Doctor Patricia Voelpel is a Clinical Associate Professor at Stony Brook University School of Nursing. Doctor Voelpel received her Bachelor of Science in Nursing from Molloy College, her Master of Science and certification as an Adult Nurse Practitioner from Stony Brook University, and her Doctorate of Education from Dowling College. Doctor Voelpel was the director of the 12 Month Accelerated and Basic Baccalaureate Nursing Programs from 2002-2014, Program Director for the Veterans Bachelor of Science Nursing Program (2014-present) and Coordinator of Dedicated Education Units (2012-present). As of the Fall 2016, Doctor Voelpel was named Program Director for Undergraduate Special Programs which includes the School of Nursing Scholars Program, the Veterans Bachelor of Science Program and the Dedicated Education Units. She holds national certification as a Critical Care Nurse (CCRN) and her clinical experience is primarily in critical care. Doctor Voelpel is a two time recipient of the Long Island Jewish Medical Center‘s Nursing Center of Excellence Award, the 2014 and 2017 award recipient for Outstanding Teaching and Service to the School of Nursing, the recipient of the 2017 Stony Brook Medicine Dean's Award for Excellence in Education, and the 2017 Stony Brook University nominee for Nassau-Suffolk Nurse of the Year award. She is a member of the American Association of Critical Care Nurses (AACN) since 1993. Doctor Voelpel was inducted into Sigma Theta Tau, Kappa Gamma chapter in 1997 and maintains her membership. Doctor Voelpel’s dissertation research was in leadership development and clinical decision making.
Mentoring, clinical excellence, and fostering leadership for my students and colleagues drive my program of scholarship. Mentoring provides the foundation to achieving both excellence and leadership in nursing. I appreciate interpersonal differences in learning styles. As a result, my innovation as an educator is to create tailored programs of mentorship for every student. I have successfully mentored students ranging from the academically challenged to the extremely talented. I spearheaded the development and approval of a competitive Scholars Program for students to be directly admitted into the School of Nursing as freshman. The program will open August of 2017. I also have come to appreciate the unique needs of veterans returning to school to become nurses. Ultimately, the goal is to attain the characteristics of clinical excellence and leadership with every life I touch in my work as an educator.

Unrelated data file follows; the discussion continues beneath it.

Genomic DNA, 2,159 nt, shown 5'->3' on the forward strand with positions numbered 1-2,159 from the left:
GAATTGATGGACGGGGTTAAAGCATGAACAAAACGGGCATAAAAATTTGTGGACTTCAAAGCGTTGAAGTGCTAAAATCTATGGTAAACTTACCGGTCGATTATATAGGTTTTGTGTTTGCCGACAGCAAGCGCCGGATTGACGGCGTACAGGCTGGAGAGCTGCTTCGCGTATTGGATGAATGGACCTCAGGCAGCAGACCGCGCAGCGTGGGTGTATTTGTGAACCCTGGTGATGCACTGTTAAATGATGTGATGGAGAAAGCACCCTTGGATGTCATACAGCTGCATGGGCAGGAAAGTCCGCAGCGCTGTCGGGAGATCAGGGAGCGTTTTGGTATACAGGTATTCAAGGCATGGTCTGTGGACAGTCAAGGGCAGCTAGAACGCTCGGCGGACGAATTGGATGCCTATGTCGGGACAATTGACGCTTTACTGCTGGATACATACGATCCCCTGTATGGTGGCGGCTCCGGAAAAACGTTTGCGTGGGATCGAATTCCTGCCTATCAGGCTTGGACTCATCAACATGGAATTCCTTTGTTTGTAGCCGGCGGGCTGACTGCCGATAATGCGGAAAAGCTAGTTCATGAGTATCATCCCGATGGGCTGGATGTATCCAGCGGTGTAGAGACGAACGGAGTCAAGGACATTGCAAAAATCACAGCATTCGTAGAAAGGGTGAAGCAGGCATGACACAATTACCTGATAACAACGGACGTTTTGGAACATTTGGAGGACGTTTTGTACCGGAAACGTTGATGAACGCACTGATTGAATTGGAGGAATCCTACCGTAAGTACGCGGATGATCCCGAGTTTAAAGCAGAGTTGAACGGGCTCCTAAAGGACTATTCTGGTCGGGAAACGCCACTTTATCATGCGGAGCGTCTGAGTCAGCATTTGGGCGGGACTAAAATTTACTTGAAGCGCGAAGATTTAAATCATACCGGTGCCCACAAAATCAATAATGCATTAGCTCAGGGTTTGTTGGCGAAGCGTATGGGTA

I was instrumental in Stony Brook University School of Nursing being designated a Military Friendly School in 2016 and again in 2017. Our veterans have experiences that civilians will never fully understand. That being said, I know it is important to create safe environments for them to communicate and learn. Consequently, I am the program director for using equine therapy to improve communication, decrease stress, and develop coping skills to support success among our veteran students. Our data supports the effectiveness of equine therapy in achieving the stated goals. Based on the outcomes to date, we plan to continue the program and have requested a funding extension to support it over the next one to two years.
My doctoral research examined factors that attributed to the development of strong leadership among newly graduated registered professional nurses working clinically. My findings suggest that nurse educators place great emphasis on development of nurses’ ability to lead others. However, a gap exists in nurses' ability to make decisions for themselves, otherwise known as the ability to self-lead. I am continuing this line of inquiry by investigating methods to assist faculty to better develop self-leadership. Ultimately, my goal is to develop strong leaders in the clinical arena who will drive and sustain excellence in patient care. The Dedicated Educational Unit (DEU) is one initiative I use to support leadership development. I train the clinical faculty for these units to execute the clinical curriculum for our students. The program is highly successful with students reporting achieving quality clinical education and subsequent rapid transition into practice. The DEU program began in 2011with 3 designated units in one hospital. The program is thriving with 9 DEU's in 4 different institutions.